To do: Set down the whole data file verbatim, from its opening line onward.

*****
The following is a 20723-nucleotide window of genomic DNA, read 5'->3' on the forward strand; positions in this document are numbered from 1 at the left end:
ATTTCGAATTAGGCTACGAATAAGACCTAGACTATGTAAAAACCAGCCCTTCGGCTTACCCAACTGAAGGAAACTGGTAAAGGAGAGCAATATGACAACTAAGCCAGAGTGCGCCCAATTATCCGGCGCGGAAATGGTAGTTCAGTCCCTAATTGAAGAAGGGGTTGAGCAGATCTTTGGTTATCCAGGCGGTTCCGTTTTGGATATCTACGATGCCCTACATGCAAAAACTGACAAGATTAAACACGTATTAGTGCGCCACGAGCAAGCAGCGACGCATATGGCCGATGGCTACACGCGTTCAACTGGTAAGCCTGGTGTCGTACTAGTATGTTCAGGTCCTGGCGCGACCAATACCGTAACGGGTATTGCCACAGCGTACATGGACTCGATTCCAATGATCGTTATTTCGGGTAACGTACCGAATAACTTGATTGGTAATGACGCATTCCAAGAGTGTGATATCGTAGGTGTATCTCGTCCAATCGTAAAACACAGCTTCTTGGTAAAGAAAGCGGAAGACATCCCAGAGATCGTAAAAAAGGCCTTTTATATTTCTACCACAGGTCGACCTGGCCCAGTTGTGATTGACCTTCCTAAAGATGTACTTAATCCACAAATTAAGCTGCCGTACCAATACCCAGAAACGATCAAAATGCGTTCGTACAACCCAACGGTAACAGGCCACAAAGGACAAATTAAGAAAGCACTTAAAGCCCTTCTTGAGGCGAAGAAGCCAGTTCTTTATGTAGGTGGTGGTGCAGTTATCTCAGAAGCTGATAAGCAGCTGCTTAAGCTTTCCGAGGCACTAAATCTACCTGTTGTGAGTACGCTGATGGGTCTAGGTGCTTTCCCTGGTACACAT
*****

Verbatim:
The following is a 20723-nucleotide window of genomic DNA, read 5'->3' on the forward strand; positions in this document are numbered from 1 at the left end:
ATTTCGAATTAGGCTACGAATAAGACCTAGACTATGTAAAAACCAGCCCTTCGGCTTACCCAACTGAAGGAAACTGGTAAAGGAGAGCAATATGACAACTAAGCCAGAGTGCGCCCAATTATCCGGCGCGGAAATGGTAGTTCAGTCCCTAATTGAAGAAGGGGTTGAGCAGATCTTTGGTTATCCAGGCGGTTCCGTTTTGGATATCTACGATGCCCTACATGCAAAAACTGACAAGATTAAACACGTATTAGTGCGCCACGAGCAAGCAGCGACGCATATGGCCGATGGCTACACGCGTTCAACTGGTAAGCCTGGTGTCGTACTAGTATGTTCAGGTCCTGGCGCGACCAATACCGTAACGGGTATTGCCACAGCGTACATGGACTCGATTCCAATGATCGTTATTTCGGGTAACGTACCGAATAACTTGATTGGTAATGACGCATTCCAAGAGTGTGATATCGTAGGTGTATCTCGTCCAATCGTAAAACACAGCTTCTTGGTAAAGAAAGCGGAAGACATCCCAGAGATCGTAAAAAAGGCCTTTTATATTTCTACCACAGGTCGACCTGGCCCAGTTGTGATTGACCTTCCTAAAGATGTACTTAATCCACAAATTAAGCTGCCGTACCAATACCCAGAAACGATCAAAATGCGTTCGTACAACCCAACGGTAACAGGCCACAAAGGACAAATTAAGAAAGCACTTAAAGCCCTTCTTGAGGCGAAGAAGCCAGTTCTTTATGTAGGTGGTGGTGCAGTTATCTCAGAAGCTGATAAGCAGCTGCTTAAGCTTTCCGAGGCACTAAATCTACCTGTTGTGAGTACGCTGATGGGTCTAGGTGCTTTCCCTGGTACACAT